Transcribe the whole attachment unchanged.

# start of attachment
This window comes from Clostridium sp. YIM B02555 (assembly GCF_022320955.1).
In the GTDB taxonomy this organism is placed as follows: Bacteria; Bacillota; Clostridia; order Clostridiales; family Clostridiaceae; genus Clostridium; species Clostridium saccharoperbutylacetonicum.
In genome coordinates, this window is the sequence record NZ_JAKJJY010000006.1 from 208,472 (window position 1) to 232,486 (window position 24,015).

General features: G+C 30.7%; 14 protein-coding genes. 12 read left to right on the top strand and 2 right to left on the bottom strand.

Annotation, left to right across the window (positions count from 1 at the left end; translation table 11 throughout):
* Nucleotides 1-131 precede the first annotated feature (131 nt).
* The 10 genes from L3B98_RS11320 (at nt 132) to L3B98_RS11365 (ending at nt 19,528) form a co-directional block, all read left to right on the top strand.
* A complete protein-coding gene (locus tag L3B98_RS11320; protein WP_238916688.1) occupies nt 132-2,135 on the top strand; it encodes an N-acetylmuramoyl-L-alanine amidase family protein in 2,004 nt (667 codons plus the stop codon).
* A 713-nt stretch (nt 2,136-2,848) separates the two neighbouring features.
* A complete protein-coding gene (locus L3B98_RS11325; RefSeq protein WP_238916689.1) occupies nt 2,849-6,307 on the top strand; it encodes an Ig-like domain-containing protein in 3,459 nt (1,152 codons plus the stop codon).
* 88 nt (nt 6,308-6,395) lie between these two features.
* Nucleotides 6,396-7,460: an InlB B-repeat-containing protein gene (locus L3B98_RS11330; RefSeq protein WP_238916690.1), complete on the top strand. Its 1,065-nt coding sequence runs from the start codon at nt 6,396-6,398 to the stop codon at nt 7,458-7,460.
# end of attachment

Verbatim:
This window comes from Clostridium sp. YIM B02555 (assembly GCF_022320955.1).
In the GTDB taxonomy this organism is placed as follows: Bacteria; Bacillota; Clostridia; order Clostridiales; family Clostridiaceae; genus Clostridium; species Clostridium saccharoperbutylacetonicum.
In genome coordinates, this window is the sequence record NZ_JAKJJY010000006.1 from 208,472 (window position 1) to 232,486 (window position 24,015).

General features: G+C 30.7%; 14 protein-coding genes. 12 read left to right on the top strand and 2 right to left on the bottom strand.

Annotation, left to right across the window (positions count from 1 at the left end; translation table 11 throughout):
* Nucleotides 1-131 precede the first annotated feature (131 nt).
* The 10 genes from L3B98_RS11320 (at nt 132) to L3B98_RS11365 (ending at nt 19,528) form a co-directional block, all read left to right on the top strand.
* A complete protein-coding gene (locus tag L3B98_RS11320; protein WP_238916688.1) occupies nt 132-2,135 on the top strand; it encodes an N-acetylmuramoyl-L-alanine amidase family protein in 2,004 nt (667 codons plus the stop codon).
* A 713-nt stretch (nt 2,136-2,848) separates the two neighbouring features.
* A complete protein-coding gene (locus L3B98_RS11325; RefSeq protein WP_238916689.1) occupies nt 2,849-6,307 on the top strand; it encodes an Ig-like domain-containing protein in 3,459 nt (1,152 codons plus the stop codon).
* 88 nt (nt 6,308-6,395) lie between these two features.
* Nucleotides 6,396-7,460: an InlB B-repeat-containing protein gene (locus L3B98_RS11330; RefSeq protein WP_238916690.1), complete on the top strand. Its 1,065-nt coding sequence runs from the start codon at nt 6,396-6,398 to the stop codon at nt 7,458-7,460.